14 September 2009


Hit Cherokee Park this evening for the first time since back in the early summer. I'd made a round of Seneca Park (they're adjacent) a few weeks ago, but coming home from work tonight, I decided to go for broke.

Cherokee Park has some hills that are - at least to a relative novice like me - somewhat challenging. In fact, the last time I attempted them, they were seriously challenging. In fact... when I rode part of the loop from Seneca the other week, they were still pretty serious. And being under three weeks out from the big 3-day ride, I need serious hills.

So yes, they were still serious tonight. But you know what? I have now done that Maryhurst hill twice. The second time, I didn't even have to shift all the way down. I made the top in 1:4. I rode home that night the long way, up the long hill on Dorsey Lane, through Owl Creek, up Wade to Evergreen, and up that long hill back to LaGrange Road, and I only stopped twice. And had a drink of water and then rode from where I was to the top of the hill.

This evening, I had my route mapped out, but I hadn't visually memorized it. I made it up Baxter to Cherokee, but I missed Alexander somewhere and ended up wandering happily around Cherokee Triangle for some time. Cherokee Triangle is a lovely old neighborhood full of "Aunt Tot" houses - I know, if you're not related on my dad's side, you won't get that, but if you are, you know exactly what I mean! Well-maintained homes, at least 3,000 square feet each, original Mission style or maybe "pseudo-Tudor" from the same general period, with well-tended, gracious lawns and lots of space between houses. After a while, though, I began to notice that it wasn't getting earlier, and that I wasn't entirely sure where I needed to go from where I was. Sadly, I'd ridden those same streets, many of them, a few weeks ago when I branched out from Seneca Park, but in spite of those fairly frequent flashes of "oh, yeah!" I wasn't quite sure how they fit together anymore.

But then I rounded another curve and - oh, yeah! - there was Scenic Loop, which meant that I was officially In The Park. And I rode.

It's roughly five miles from the office to where I realized I was where I wanted to be, except that I'd probably put in an extra three or four exploring the neighborhood. What I'd mapped was a whole lot of Cherokee Parkway and Pee Wee Reese Road, not so much Scenic Loop. I took a wrong turn a couple of times and had to double back, and there were moments when - even when I knew I was in the park - I wasn't sure where in the park. But the really bitchin' hills, I remembered. They were the ones that almost did me in back in June.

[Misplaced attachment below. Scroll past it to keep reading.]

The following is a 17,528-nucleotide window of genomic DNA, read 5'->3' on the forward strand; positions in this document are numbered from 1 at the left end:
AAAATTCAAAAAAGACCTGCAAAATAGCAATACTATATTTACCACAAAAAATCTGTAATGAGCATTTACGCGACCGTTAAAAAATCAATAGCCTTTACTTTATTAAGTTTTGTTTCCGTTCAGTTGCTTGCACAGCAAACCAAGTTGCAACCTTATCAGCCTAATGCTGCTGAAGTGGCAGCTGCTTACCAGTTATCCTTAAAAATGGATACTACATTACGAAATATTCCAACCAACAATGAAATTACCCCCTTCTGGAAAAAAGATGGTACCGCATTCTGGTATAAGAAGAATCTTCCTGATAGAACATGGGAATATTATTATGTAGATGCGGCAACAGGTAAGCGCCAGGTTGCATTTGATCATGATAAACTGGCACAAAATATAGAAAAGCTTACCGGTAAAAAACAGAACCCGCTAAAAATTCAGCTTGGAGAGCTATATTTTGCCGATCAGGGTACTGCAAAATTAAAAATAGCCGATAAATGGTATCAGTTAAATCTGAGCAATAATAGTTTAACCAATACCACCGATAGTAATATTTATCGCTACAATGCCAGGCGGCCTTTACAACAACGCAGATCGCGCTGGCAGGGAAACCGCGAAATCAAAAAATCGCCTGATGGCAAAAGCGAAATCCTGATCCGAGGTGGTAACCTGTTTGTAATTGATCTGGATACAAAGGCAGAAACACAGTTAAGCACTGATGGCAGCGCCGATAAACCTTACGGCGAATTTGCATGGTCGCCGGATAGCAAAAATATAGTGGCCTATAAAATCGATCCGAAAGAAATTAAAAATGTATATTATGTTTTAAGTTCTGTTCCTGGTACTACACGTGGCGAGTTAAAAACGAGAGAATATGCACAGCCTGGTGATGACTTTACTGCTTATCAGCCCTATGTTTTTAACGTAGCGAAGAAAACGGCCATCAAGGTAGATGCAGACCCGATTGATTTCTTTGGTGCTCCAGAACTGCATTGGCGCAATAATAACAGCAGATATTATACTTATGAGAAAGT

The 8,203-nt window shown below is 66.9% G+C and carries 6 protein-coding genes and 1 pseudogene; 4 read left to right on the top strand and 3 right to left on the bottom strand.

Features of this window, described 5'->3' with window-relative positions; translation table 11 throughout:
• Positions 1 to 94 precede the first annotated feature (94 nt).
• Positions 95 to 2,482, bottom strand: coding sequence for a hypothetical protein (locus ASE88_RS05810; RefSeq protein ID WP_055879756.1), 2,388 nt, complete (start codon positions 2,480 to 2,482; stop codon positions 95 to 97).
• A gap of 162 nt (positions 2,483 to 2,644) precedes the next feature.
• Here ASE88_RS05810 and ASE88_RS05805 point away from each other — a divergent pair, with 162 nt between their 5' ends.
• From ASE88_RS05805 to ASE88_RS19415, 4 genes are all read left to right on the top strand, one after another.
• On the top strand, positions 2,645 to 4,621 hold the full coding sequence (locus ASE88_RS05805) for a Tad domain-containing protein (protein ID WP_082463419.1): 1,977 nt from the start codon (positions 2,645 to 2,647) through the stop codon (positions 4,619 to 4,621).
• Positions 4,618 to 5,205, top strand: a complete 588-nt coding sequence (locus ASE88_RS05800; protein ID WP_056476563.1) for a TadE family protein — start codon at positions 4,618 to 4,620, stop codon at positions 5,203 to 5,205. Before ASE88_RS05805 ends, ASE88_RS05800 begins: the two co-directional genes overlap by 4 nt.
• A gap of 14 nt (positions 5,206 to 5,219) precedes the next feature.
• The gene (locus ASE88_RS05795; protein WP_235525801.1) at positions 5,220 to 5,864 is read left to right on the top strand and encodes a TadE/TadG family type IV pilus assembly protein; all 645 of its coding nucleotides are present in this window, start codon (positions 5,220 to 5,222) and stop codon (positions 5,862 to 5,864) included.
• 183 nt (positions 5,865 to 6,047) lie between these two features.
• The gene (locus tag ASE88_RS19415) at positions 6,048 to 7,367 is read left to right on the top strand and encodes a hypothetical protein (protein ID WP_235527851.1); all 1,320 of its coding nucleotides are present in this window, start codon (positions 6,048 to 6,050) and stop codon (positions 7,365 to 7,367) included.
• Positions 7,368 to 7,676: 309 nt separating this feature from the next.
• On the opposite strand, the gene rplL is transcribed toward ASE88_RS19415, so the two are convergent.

Today, I made it to the fountain without ever once getting off to push. I stopped twice halfway or more up a hill and had a long drink of water, then knocked my gears back to where they felt right and took off again. I stopped when my front fender, which had come unhitched on the left, started dragging badly on the right against the tire. Another thing about commuting regularly and paying attention to how your gears feel is that you also learn how your tires should feel - and my front tire was feeling really sluggish. So I stopped at the fountain, checked my 20 with a lovely woman out for a walk, and called my daughter.

To shorten the long story:
  • Nellie Belle is off to the shop again tomorrow, to fix the fender and check the tire and assess her actual, realistic road-worthiness for a three-day ride.
  • If it turns out Nellie Belle is not up to the three-day ride, Plan B is to retrofit Bri's bike - Betty - with the appropriate gears, handlebars, and road wheels and start learning how Betty should feel going uphill.
  • I guess I'm driving tomorrow after all.
  • I now have yet another route home from work.
And I'm hanging in there. My navigation skills are still a bit suspect, but I'm getting a lot better at hills. Beginning with my "driving in Louisville" philosophy - there's always another way to get there - I'm learning my way around some places I'd never see in a car.

I've lived a lot of places. I've loved several of them. I don't think I've known one this well since San Jose - because this is the first time since then that I've navigated on the ground, through the neighborhoods, up and down the streets, learning my city at eye level. Navigating in a car, you watch for traffic, for lights, for street signs. Navigating on a bike, you watch for traffic, for street signs, and for friendly-looking people. For landmarks. For "oh, yeah!" moments.

I'm working on Daddy's trick of knowing what direction he was going depending on the angle of the sun. (The season is slowing me down a bit - the angle seems to have shifted somewhat abruptly a couple of days ago.) In the meantime, I'm learning the hills, and I'm learning Louisville better than anywhere I've lived in over 30 years.

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